Elizabeth Denham suggests that audits of departments' approach to transparency law may need to be stepped up, while targeting an extension of the legislation to all public service delivery
Nine central government departments have failed to ensure at least 85% of Freedom of information (Foi) requests they receive are answered within 20 working days, amidst wider concerns from campaigners and the UK information commissioner on Whitehall's adherence to the regulations.
After publishing findings of an independent review of the FoI Act in March that ruled out "radical amendments" to the legislation despite leaving room for potential amendments around ministerial vetoes, questions remain over the government's approach to the legislation.
The Information Commissioner's Office (ICO) confirmed this month that it had already opted to undertake an audit of an undisclosed government department over its adherence to FoI, while calling for an attitude change in Whitehall over its obligations to the act. Failure to amend its approach so could see the regulator heighten scrutiny on all departments.
Speaking at an event in London to commemorate 250 years since the world's first freedom of information laws were said to have been passed by Sweden and Finland, UK Information Commissioner Elizabeth Denham set out key aims for the FoI Act, as well as her concerns about Whitehall's current approach to its powers.
From the perspective of compliance, Denham noted that a 30% cut to the ICO's budget over the course of the last three year for FoI had limited its resources. She also expressed concerns that existing regulations may be too lenient on departments.
"I think that central government though has got away with - I'm not going to say murder - I think they've got away with behaviour that needs to be adjusted and we need to focus on some of the central government departments," she said.
"I also worry that setting the 85% for our monitoring - so if 85% of requests are on time we won't monitor you - that seems a little low in my estimate so there may be some areas where I need to go in and do some more audits. I know which organisations we need to focus on...We're already doing an audit I just won't say where."
Denham, who took up the information commissioner role in July, said that 'the right to know' as a concept should be extended to public services, regardless of whether a provider is from the public, private or third sectors. She added that the ICO would also submit a report to parliament next year around transparency and outsourcing.
According to new government data on FoI requests received between July and September 2016, the Department for Energy and Climate change was found to have answered 65% of requests within 20 day period. Other departments such as the Department for Communities and Local Government (DCLG) and the Ministry of Justice (MoJ) were found to have dealt with 57% and 79% of enquiries respectively within the 20 day time limit.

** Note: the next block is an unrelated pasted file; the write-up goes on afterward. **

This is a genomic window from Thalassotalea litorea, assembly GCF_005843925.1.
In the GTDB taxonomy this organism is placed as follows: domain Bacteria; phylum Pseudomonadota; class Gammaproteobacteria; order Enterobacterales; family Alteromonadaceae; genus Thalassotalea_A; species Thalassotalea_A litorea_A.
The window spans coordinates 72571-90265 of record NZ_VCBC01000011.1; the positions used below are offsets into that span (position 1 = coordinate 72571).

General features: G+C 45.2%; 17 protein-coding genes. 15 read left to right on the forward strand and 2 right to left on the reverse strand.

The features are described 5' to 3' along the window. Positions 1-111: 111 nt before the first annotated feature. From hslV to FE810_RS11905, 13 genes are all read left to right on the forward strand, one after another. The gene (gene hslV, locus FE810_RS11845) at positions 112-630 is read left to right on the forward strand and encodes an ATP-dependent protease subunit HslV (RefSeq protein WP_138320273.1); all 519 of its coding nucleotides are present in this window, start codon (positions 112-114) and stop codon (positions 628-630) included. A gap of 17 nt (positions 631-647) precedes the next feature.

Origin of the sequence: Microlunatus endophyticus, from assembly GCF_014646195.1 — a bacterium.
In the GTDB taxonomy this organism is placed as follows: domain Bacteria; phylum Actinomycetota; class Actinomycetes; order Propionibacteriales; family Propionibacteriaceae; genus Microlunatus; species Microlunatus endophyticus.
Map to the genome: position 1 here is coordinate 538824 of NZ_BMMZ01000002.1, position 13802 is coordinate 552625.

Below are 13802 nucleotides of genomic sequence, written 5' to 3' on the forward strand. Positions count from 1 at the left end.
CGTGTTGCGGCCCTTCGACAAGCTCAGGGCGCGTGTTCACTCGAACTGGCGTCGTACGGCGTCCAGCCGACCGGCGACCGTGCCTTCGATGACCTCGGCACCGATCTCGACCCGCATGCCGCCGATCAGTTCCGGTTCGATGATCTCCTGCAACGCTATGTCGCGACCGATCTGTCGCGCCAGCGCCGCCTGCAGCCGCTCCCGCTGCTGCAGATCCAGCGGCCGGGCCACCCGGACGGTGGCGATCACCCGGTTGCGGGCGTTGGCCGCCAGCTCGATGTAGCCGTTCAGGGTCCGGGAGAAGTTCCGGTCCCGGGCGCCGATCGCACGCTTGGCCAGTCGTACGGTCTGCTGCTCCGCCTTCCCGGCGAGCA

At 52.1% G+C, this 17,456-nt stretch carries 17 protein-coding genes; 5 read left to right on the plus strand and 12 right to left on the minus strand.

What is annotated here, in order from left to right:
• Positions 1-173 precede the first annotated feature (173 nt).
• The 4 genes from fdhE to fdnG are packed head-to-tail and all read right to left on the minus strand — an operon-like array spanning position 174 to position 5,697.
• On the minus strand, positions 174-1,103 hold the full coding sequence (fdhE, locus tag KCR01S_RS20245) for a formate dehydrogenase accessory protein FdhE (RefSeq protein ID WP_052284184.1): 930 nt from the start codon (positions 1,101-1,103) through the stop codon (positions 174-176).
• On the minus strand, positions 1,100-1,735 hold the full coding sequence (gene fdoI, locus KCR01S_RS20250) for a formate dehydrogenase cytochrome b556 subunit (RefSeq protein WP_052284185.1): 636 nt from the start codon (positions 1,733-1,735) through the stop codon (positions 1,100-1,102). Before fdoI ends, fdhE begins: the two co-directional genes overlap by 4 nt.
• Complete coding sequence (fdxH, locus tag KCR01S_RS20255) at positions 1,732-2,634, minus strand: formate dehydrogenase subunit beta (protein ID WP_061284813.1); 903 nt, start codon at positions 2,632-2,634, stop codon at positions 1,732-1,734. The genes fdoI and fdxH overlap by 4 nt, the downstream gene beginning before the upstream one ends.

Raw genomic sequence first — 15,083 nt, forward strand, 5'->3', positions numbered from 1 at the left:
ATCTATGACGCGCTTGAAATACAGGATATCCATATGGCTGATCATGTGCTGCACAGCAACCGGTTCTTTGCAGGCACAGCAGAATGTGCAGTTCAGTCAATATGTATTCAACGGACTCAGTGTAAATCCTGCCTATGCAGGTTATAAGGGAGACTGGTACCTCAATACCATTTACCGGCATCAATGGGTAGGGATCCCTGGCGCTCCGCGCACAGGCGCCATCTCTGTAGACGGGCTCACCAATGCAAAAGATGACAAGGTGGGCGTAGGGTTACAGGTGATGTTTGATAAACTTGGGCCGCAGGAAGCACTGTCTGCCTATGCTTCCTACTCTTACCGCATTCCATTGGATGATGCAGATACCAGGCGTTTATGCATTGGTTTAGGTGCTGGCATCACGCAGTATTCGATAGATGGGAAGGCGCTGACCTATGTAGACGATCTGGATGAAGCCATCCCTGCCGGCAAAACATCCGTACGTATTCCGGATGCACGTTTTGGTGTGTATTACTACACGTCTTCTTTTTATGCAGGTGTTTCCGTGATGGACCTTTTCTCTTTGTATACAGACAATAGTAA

The Wales Office and Northern Ireland Office, as well as the Department of Health, have all posted compliance response rates of 100% for the quarter. Meanwhile, the Cabinet Office was found to have responded to 91% of FoI request between July and September on time.
While the Scotland Office has seen its timeliness to FoI responses improve from 61% in the first quarter of 2016, to 83% between July and September, other central government departments has seen declines in their timeliness.
The Department for Work and Pensions (DWP) saw the number of responses answered in time fall to 78% between April and September. The figures showed the Home Office has also been less timely in responding to FoI requests for the first nine months of the year, while the recently created Department for Exiting the European Union was found to have responded to 72% of queries in the first 20 days during its first quarter of operation.
Maurice Frankel, director of the Campaign for Freedom of Information group, said that the publication of the latest FoI figures showed a number of departments doing "very poorly" to ensure compliance with the Act throughout 2016.
He also noted concerns around government definitions of what constitutes a timely response, with decisions that are delayed up to and beyond 40 days - in order to clarify if they passed a 'public interest' test - still being classed as delivered on time.
On the back of the conclusion of an independent review of the FoI Act that called for a clearer exemption of information disclosing internal communications concerning government policy, but ruled against significantly curbing existing powers, Frankel said a number of questions still remained over the legislation's future.
"We've seen no sign of improvement around the time of responses in Whitehall despite mention of this within the review," he said.
Frankel said another question mark that still hung over the legislation was the lack of a government response over whether to commence charging individuals should they decide to appeal an FoI publication decision.
"We have had no formal decision from the government yet around considerations to charge for appeals," he said. "We see this as a change that would definitely undermine the appeals process."